‘If we are flying to a place two or three times a week I would question a business (travel) operator coming in over the top of us. Essentially the market would have been created by Bonza and our cost base on a route-specific basis will be able to compete with anybody – that’s our defence mechanism.’
He says the ideal sector length will be one to two hours. ‘That’s the sweet spot in terms of yield and cost. But we can’t move cities, we will deal with the geographical situation as it arises.’
Jordan says Bonza intends to start flying with ‘two or three’ new MAX 8 aircraft next year. Backed by US investment company 777, it will target the ‘ultra low cost’ end of the market with an almost entire focus on leisure travel.
‘We won’t have the bells and whistles, the frequency, schedules, lounges and frequent flyer programmes that appeal to business travellers.’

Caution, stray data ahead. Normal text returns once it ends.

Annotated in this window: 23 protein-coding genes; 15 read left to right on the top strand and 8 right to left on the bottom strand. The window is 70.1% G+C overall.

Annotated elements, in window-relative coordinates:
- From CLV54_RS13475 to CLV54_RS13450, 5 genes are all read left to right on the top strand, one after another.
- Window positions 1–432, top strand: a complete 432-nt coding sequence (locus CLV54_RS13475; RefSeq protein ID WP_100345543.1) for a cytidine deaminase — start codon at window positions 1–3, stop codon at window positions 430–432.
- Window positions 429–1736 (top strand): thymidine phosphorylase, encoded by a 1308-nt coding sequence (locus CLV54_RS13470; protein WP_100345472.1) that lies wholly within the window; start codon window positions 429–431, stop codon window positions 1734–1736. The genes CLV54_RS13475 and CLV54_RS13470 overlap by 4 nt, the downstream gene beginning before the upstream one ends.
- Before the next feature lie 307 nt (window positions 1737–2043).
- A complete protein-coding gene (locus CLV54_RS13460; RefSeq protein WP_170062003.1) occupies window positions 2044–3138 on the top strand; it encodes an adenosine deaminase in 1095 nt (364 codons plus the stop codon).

Jordan says the airline will be keen to work with industry partners and support them where it can. However, agents shouldn’t count on commission. ‘We will work with partners who charge (clients) for the service they provide – absolutely. We’ll work with the industry as much as we an – encourage more tourism and more support for partners.’
Jordan says Bonza will offer ancillary services that are ‘fair and reasonable’ and hinted at some quirky touches. ‘You might see inflight sales of Bonza Budgie Smugglers, there could be a few surprises.’